Among the bad ideas out there are catch-up summer schools. This idea is so bad I do not even know where to start. To rush into this over the summer would be a huge waste of resources. We don’t really know how big the gaps in knowledge are for students, or where those gaps are. We can probably estimate who might need to catch up – mostly those who haven’t engaged well, for whatever reason, in the remote learning offered – but the factors which led to this disengagement will also mean these students are the least likely to access provision over the summer. Drafting in retired teachers or graduates to do this job is also a terrible idea. What these students need is someone who knows them; someone they trust. They also need teachers who have direct and recent experience of the GCSE syllabus and examinations. This isn’t just about cramming stuff into their heads – it is about rebuilding relationships, confidence and the desire to do well. Simplistic interventions won’t deliver.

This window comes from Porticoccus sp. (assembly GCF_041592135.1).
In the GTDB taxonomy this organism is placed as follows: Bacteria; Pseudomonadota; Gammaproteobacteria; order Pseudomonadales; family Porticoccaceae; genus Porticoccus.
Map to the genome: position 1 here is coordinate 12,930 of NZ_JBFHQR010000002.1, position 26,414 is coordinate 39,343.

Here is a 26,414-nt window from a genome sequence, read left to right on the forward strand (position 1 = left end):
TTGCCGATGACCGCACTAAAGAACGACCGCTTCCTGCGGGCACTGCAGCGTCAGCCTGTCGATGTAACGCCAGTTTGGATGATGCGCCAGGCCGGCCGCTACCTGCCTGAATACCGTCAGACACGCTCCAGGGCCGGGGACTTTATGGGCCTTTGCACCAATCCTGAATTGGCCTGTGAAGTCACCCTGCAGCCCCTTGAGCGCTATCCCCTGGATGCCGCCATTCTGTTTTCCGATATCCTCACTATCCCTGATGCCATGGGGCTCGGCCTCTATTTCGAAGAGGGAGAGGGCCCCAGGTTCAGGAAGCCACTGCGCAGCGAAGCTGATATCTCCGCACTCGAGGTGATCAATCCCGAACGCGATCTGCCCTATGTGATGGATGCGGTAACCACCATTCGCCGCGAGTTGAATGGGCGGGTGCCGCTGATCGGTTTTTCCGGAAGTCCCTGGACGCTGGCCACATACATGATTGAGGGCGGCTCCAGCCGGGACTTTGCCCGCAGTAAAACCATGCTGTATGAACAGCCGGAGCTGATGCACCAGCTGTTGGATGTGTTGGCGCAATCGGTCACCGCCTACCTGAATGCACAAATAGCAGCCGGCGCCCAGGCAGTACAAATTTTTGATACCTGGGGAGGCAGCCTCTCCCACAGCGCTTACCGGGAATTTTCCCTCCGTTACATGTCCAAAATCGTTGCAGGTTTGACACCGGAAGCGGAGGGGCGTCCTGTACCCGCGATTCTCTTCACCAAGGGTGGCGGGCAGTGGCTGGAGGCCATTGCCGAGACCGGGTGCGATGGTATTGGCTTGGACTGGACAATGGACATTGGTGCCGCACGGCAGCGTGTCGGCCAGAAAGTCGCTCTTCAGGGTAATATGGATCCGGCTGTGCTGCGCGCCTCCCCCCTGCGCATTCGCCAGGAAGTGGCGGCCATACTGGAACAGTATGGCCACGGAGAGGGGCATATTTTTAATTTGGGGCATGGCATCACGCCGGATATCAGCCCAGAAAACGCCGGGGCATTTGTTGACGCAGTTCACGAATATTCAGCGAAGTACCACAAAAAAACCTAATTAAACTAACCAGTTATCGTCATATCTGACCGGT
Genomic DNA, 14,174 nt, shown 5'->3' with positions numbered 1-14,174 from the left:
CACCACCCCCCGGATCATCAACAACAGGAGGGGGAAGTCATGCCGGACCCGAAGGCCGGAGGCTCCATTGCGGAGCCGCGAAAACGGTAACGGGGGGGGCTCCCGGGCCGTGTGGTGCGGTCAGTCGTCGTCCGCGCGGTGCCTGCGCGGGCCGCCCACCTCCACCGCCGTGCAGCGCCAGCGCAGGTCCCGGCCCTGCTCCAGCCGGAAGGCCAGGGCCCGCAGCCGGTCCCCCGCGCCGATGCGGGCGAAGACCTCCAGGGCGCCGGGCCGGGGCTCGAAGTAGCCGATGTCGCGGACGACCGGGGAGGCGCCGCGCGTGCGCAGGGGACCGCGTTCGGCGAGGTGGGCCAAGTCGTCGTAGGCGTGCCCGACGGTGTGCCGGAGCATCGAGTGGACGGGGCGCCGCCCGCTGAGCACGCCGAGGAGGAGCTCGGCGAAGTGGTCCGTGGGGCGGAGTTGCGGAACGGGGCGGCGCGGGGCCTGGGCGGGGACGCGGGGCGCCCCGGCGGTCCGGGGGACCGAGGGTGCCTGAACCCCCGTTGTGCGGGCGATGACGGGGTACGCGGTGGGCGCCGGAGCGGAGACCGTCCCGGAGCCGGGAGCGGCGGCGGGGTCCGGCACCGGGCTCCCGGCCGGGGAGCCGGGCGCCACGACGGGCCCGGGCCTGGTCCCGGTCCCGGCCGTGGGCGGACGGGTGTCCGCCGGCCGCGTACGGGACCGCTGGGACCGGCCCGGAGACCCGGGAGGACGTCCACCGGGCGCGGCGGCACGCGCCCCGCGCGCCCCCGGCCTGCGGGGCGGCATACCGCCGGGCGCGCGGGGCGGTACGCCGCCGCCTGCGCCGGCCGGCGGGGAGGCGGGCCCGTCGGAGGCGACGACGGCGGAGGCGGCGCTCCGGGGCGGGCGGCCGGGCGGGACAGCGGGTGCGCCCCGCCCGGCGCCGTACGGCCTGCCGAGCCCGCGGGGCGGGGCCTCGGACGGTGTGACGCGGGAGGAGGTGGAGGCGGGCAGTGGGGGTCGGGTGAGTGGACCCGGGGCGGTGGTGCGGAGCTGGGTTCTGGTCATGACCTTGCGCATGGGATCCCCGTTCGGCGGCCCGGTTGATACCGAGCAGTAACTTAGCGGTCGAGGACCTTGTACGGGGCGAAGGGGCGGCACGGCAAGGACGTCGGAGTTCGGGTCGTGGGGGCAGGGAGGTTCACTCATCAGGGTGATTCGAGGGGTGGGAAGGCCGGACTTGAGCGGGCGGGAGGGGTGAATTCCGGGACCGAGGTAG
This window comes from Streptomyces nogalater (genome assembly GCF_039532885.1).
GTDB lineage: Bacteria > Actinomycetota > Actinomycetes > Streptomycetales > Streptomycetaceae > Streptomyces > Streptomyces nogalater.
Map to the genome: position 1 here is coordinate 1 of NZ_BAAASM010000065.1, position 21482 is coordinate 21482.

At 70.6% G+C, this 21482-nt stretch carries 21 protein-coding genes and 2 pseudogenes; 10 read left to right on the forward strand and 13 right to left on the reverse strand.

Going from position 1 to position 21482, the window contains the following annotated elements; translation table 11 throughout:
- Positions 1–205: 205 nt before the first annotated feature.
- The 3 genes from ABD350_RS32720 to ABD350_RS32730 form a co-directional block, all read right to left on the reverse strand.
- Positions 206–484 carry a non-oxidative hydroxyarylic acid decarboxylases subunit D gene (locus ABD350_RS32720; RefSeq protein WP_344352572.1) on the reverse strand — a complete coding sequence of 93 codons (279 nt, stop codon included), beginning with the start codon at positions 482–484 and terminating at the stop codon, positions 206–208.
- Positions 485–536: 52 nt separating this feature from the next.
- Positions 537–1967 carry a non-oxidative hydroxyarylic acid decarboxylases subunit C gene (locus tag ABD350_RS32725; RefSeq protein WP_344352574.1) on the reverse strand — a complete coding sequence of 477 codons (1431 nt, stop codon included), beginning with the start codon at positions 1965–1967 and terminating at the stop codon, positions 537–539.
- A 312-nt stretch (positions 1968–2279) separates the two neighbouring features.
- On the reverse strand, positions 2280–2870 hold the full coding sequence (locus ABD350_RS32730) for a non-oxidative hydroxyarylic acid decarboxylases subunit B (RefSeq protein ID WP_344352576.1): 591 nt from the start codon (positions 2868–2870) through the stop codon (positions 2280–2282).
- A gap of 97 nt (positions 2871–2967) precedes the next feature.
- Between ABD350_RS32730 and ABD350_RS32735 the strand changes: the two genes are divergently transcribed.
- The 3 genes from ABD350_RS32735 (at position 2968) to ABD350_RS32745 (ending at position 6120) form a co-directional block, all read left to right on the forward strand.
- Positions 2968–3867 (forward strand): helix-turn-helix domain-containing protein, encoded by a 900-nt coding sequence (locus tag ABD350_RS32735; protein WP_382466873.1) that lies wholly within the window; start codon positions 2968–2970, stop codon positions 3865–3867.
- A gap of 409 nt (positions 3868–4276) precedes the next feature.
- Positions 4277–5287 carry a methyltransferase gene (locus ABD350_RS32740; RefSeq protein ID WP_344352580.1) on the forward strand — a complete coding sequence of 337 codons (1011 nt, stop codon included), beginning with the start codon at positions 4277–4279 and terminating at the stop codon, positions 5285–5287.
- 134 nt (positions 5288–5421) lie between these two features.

To begin to imagine a better approach, we should need to be clear about our values and purpose. We have spent years in schools making a hash out of gap-closing. The intervention culture in schools may have closed GCSE gaps to an extent, but has it left students feeling empowered, proud and equipped for the future? And in what state has it left the workforce? Before we lengthen the school day, schedule regular after school catch up classes, and organise holiday seminar programmes, we should question whether our goal is to increase grades in the short term, or create more independent and educated individuals in the longer term.